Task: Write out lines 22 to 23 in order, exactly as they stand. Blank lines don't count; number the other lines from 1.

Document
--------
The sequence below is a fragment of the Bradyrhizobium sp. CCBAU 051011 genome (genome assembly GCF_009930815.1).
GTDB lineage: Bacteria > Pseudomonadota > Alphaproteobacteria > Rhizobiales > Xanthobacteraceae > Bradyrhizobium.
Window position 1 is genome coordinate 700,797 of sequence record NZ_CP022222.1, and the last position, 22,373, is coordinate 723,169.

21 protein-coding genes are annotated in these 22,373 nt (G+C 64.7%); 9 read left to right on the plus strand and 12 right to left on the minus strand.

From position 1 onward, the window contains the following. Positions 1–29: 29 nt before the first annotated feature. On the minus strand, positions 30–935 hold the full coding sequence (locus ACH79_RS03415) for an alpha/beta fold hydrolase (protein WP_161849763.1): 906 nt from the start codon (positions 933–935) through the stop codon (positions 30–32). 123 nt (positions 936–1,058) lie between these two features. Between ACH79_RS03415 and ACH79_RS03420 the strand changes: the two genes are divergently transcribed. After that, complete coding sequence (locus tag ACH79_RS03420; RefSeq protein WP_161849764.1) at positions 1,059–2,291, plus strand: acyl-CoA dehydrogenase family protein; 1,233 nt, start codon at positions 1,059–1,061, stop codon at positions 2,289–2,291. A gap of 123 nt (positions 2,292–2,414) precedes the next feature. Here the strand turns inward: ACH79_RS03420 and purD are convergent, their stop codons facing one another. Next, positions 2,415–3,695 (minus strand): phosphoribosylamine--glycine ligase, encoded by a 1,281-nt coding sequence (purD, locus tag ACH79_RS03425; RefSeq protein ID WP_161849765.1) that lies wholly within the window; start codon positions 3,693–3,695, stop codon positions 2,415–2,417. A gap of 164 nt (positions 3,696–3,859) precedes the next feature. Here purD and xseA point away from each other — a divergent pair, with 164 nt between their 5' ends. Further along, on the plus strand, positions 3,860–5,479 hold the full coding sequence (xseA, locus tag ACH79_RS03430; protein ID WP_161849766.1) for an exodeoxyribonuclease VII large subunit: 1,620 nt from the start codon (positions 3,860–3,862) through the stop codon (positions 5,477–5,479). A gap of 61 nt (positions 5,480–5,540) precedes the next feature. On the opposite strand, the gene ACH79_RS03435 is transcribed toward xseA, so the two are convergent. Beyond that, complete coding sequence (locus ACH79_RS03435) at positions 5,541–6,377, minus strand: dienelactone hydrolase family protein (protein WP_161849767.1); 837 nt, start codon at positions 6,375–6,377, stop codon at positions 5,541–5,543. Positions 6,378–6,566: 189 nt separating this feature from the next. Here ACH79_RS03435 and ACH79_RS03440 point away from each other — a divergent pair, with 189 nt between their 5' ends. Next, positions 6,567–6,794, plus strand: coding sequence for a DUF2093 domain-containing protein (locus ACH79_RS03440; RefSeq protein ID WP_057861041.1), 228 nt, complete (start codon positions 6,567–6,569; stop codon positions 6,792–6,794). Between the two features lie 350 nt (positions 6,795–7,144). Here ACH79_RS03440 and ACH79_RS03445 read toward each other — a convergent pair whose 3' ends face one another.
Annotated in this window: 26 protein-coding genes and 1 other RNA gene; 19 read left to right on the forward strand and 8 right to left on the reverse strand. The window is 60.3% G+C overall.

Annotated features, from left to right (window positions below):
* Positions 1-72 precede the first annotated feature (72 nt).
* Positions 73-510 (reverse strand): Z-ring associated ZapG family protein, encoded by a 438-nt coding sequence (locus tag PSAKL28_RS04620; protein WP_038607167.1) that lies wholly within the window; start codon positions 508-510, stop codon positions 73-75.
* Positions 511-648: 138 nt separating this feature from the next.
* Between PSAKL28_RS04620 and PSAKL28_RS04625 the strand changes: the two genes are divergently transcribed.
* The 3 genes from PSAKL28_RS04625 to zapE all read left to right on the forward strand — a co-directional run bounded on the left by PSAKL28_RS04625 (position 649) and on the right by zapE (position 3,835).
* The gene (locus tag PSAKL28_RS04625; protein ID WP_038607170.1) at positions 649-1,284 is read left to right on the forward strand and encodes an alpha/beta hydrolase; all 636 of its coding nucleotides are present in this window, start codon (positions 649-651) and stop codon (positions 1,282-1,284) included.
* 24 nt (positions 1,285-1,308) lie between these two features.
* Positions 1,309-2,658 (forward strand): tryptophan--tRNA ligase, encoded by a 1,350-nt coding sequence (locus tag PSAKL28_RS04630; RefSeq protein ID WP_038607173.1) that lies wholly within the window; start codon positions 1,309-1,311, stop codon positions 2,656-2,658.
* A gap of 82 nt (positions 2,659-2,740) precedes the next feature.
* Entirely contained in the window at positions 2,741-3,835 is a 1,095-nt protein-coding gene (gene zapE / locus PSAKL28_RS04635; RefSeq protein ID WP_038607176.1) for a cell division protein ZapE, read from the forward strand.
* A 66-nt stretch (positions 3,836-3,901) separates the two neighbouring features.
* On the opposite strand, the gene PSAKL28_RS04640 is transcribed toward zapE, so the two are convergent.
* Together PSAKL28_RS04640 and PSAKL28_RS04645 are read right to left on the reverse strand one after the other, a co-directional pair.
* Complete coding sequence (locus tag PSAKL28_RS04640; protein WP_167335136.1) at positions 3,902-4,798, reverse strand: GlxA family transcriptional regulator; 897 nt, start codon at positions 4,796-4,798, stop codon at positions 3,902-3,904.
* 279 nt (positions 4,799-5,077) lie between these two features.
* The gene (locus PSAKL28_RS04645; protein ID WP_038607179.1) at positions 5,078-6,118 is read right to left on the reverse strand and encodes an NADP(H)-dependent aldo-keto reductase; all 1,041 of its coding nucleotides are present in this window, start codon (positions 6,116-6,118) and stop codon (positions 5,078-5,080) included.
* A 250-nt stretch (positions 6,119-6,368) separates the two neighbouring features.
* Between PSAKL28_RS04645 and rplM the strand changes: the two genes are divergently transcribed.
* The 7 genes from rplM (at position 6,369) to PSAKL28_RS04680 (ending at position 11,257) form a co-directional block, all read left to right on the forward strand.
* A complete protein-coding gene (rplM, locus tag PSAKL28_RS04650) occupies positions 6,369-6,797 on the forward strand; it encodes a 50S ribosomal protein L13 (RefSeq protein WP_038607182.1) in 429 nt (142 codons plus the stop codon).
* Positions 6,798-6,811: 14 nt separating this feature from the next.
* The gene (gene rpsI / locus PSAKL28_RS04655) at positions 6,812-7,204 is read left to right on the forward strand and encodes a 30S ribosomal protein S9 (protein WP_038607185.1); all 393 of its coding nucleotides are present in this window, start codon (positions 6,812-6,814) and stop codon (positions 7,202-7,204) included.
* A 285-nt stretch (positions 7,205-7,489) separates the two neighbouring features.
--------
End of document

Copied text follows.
* 279 nt (positions 4,799-5,077) lie between these two features.
* The gene (locus PSAKL28_RS04645; protein ID WP_038607179.1) at positions 5,078-6,118 is read right to left on the reverse strand and encodes an NADP(H)-dependent aldo-keto reductase; all 1,041 of its coding nucleotides are present in this window, start codon (positions 6,116-6,118) and stop codon (positions 5,078-5,080) included.